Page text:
A COVID-19 diagnosis could prevent a new military recruit from joining the force, new guidelines from the Pentagon says.
According to a memo from U.S. Military Entrance Processing Command (MEPS) circulating on Twitter, a COVID-19 diagnosis confirmed by a lab test or professional diagnosis may disqualify an applicant from joining the U.S. military.
“During the medical history interview or examination, a history of COVID-19, confirmed by either a laboratory test or a clinician diagnosis, is permanently disqualifying,” the memo states.
A spokesperson for the Pentagon confirmed the note’s authenticity to Military Times, who was first to report the memo.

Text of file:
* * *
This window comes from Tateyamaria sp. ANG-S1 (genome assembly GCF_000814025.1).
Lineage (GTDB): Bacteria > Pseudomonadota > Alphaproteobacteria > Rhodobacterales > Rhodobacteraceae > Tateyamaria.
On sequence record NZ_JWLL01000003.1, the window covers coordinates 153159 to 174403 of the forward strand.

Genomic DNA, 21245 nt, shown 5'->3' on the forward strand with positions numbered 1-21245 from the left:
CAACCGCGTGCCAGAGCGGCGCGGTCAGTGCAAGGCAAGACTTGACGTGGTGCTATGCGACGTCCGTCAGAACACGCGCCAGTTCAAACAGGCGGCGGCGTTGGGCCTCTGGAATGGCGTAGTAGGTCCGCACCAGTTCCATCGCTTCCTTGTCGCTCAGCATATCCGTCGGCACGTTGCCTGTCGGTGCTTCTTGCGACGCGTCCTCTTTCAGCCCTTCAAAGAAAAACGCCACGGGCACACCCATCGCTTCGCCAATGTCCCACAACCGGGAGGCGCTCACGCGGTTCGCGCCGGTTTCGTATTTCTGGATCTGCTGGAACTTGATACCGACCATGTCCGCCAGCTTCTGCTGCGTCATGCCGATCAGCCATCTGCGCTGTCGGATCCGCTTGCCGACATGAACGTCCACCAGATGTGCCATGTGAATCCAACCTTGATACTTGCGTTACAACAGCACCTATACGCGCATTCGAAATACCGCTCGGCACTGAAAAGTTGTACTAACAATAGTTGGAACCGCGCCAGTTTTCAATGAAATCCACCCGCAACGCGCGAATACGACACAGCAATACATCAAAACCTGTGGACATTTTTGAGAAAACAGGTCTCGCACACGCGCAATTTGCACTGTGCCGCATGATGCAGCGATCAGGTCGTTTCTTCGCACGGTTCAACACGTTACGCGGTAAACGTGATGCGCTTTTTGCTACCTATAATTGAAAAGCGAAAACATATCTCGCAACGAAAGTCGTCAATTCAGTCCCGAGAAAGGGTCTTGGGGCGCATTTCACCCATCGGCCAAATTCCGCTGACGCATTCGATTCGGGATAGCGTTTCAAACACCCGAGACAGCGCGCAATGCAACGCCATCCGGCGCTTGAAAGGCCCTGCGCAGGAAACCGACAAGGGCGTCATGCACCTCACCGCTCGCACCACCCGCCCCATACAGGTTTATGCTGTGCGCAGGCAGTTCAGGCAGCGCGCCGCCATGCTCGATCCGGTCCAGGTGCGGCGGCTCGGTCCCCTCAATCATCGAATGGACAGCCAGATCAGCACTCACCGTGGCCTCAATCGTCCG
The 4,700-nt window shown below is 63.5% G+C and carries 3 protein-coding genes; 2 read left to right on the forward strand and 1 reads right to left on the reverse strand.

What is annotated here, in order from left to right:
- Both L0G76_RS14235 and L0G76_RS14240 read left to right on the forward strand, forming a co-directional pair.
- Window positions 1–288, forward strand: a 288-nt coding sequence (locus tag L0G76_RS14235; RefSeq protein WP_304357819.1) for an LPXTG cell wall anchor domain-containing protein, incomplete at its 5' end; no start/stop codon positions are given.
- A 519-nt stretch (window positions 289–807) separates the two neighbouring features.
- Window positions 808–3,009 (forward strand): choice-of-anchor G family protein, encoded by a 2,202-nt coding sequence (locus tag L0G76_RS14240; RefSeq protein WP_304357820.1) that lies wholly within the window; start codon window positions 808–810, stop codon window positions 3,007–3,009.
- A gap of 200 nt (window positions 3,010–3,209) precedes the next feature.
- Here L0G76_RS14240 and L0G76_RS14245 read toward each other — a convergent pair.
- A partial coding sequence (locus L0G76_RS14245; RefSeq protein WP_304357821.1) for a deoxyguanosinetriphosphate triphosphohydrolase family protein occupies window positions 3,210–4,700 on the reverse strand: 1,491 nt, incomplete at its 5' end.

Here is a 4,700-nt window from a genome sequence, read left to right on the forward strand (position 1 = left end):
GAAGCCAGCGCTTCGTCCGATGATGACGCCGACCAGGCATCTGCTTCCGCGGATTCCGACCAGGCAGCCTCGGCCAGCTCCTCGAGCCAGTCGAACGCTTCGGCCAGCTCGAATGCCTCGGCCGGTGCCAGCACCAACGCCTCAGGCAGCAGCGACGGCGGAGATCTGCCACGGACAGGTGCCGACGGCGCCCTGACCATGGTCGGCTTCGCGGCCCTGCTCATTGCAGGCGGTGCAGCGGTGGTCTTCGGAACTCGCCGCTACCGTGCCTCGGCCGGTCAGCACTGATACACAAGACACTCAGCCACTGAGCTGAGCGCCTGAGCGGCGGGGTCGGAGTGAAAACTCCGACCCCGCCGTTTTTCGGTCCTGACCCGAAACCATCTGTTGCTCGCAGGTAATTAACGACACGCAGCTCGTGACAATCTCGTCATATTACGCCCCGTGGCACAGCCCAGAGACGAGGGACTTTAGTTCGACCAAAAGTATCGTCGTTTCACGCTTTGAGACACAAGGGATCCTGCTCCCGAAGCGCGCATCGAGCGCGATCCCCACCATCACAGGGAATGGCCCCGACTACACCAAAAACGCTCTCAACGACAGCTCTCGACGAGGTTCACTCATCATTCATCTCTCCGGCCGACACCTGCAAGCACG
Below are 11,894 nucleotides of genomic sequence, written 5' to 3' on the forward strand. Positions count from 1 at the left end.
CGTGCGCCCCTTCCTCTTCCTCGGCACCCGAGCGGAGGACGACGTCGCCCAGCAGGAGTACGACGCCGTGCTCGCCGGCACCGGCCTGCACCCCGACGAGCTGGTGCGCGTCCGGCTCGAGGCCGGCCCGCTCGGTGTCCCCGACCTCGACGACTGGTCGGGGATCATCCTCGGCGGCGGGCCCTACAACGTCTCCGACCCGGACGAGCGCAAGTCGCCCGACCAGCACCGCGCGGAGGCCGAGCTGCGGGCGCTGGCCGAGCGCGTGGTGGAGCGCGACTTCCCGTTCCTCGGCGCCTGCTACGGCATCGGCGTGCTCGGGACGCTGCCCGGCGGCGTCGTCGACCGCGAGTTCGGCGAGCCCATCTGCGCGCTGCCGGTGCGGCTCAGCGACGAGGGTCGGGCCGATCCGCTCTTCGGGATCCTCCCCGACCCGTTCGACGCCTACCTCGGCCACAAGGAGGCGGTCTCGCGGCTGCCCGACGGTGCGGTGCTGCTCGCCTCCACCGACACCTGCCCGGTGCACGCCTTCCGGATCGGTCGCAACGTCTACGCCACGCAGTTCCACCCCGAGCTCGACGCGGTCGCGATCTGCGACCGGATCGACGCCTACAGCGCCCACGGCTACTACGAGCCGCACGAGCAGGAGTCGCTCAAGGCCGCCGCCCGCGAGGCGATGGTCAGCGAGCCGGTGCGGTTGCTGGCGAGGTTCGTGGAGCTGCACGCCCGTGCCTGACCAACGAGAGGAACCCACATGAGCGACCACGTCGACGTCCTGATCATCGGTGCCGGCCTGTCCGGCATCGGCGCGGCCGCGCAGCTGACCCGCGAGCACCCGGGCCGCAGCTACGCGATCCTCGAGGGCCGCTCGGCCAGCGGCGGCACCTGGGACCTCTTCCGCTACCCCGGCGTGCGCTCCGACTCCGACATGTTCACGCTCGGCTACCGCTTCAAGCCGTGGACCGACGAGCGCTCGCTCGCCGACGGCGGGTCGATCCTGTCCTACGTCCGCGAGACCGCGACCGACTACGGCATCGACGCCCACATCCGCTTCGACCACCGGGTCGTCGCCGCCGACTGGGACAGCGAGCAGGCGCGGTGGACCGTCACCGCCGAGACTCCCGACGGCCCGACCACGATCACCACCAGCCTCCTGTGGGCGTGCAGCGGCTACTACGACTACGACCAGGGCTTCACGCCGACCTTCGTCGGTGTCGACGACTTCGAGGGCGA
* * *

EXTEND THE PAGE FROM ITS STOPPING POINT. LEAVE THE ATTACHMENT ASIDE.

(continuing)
The document also outlines a process for MEPS when assessing a new applicant during the pandemic that includes a temperature check and answering a questionnaire about symptoms and potential contact with an infected person.
If a new applicant fails the screening, they will be sent home and asked to return 14 days later if they are symptom free. If the applicant is diagnosed, they must wait 28 days to return to MEPS.
A Pentagon official with knowledge of the new precautions told Military.com that a hospitalization for COVID-19 is a disqualifying factor while others who were diagnosed may apply for a waiver.
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